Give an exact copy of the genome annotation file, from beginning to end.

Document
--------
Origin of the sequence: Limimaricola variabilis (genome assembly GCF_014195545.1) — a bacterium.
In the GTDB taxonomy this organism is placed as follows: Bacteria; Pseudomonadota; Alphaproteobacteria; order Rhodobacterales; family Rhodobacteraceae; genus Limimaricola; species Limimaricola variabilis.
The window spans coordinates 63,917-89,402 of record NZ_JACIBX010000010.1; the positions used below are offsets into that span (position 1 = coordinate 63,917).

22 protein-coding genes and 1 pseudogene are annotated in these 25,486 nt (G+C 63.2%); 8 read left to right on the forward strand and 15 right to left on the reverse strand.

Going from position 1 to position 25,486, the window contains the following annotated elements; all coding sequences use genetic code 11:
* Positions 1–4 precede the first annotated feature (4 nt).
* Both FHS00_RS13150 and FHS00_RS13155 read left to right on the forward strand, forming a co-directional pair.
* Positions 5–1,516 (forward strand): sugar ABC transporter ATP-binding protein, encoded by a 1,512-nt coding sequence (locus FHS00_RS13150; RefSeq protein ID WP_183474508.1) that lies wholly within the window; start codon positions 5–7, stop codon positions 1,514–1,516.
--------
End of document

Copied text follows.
Origin of the sequence: Limimaricola variabilis (genome assembly GCF_014195545.1) — a bacterium.
In the GTDB taxonomy this organism is placed as follows: Bacteria; Pseudomonadota; Alphaproteobacteria; order Rhodobacterales; family Rhodobacteraceae; genus Limimaricola; species Limimaricola variabilis.
The window spans coordinates 63,917-89,402 of record NZ_JACIBX010000010.1; the positions used below are offsets into that span (position 1 = coordinate 63,917).

22 protein-coding genes and 1 pseudogene are annotated in these 25,486 nt (G+C 63.2%); 8 read left to right on the forward strand and 15 right to left on the reverse strand.

Going from position 1 to position 25,486, the window contains the following annotated elements; all coding sequences use genetic code 11:
* Positions 1–4 precede the first annotated feature (4 nt).
* Both FHS00_RS13150 and FHS00_RS13155 read left to right on the forward strand, forming a co-directional pair.
* Positions 5–1,516 (forward strand): sugar ABC transporter ATP-binding protein, encoded by a 1,512-nt coding sequence (locus FHS00_RS13150; RefSeq protein ID WP_183474508.1) that lies wholly within the window; start codon positions 5–7, stop codon positions 1,514–1,516.